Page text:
(05/19/2021) SAN CRISTÓBAL DE LAS CASAS, MEXICO — Before the arrests and the worldwide headlines, Enereida Gómez Sánchez and her three siblings’ families used to shuffle out of the home they shared early each morning. In the center of San Cristóbal de Las Casas, in Chiapas state, they hawked bracelets, wooden dolls, earrings and amber jewelry. They toiled from 7 a.m. to 9 p.m., seven days a week.
Some of their 23 children – who ranged from 3 months to 16 years old – worked too.
“We work and they come with us, and they learn to work,” says Gómez, 35. “But we don’t make them work.”
Gómez and her brothers and sister had moved two decades earlier to San Cristóbal de Las Casas from the village of Chigtón, also in Chiapas state. Like many indigenous families, they hoped to escape Chigtón’s poverty. Instead, in their new city, they barely survived.
Last July, their lives took another bitter turn when Gómez, her mother, father, siblings and their spouses were accused of “human trafficking by forced labor exploitation.”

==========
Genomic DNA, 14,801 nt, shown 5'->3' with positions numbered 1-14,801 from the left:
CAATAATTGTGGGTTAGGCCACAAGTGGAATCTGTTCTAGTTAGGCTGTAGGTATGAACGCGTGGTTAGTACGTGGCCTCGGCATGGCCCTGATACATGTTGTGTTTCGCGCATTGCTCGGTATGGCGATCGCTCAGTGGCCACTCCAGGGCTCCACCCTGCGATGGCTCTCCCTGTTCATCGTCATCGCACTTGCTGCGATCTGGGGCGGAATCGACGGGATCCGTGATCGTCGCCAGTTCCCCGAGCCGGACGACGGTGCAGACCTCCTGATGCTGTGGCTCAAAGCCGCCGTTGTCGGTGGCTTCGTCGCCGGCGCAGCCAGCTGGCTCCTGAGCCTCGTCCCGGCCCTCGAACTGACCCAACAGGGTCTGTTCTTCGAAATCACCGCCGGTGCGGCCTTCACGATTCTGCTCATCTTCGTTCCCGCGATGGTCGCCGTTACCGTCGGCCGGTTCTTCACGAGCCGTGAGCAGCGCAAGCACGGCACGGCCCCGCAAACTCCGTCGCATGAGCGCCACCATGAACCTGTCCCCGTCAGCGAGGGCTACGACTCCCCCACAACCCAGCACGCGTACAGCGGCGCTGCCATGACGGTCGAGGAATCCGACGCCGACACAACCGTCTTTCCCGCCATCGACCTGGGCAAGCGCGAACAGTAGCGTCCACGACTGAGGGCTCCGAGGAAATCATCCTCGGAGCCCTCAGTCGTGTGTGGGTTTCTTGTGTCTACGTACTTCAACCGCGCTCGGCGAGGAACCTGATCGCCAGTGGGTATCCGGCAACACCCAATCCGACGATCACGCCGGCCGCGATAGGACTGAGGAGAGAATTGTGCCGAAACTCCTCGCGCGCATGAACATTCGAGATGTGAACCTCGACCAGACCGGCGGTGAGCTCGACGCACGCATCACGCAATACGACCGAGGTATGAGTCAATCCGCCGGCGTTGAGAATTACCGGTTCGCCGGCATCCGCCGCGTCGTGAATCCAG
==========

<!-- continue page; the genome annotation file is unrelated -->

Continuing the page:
The case drew global attention to the controversial issue of “family work” in Mexico and specifically in Chiapas, the country’s southernmost state. Prosecutors say they were just following the law, but activists argue that poor families are trapped by a one-size-fits-all policy that doesn’t reflect reality and only adds to the travails of Mexico’s most vulnerable.Family work is “a subsistence strategy in the face of the government’s abandonment to guarantee basic rights such as health, food, education and decent housing,” says Mónica Salazar, director of the social organization Dignifying Work, which distributes information about forced labor, human trafficking and fair work.
International conventions generally classify child labor into three categories: exploitative work, such as slavery, prostitution and armed conflict; labor by children under the minimum age, as specified by each country; and work that endangers a child.
In Chiapas, one of Mexico’s poorest states, forced labor is the second most common form of trafficking, says Miriam Guadalupe Benítez Cruz, the prosecuting attorney against trafficking in Chiapas until December 2020.
Between 2018 and 2020, Mexico saw 1,436 human trafficking cases nationwide, including 42 in Chiapas.
“It’s never been our intention to use these laws to hurt the residents of Chiapas,” Benítez Cruz says.
She explains that parents often put their children to work because that’s what they grew up doing. The problem is when parents neglect issues such as the child’s health, education and play, she says. That’s when authorities investigate.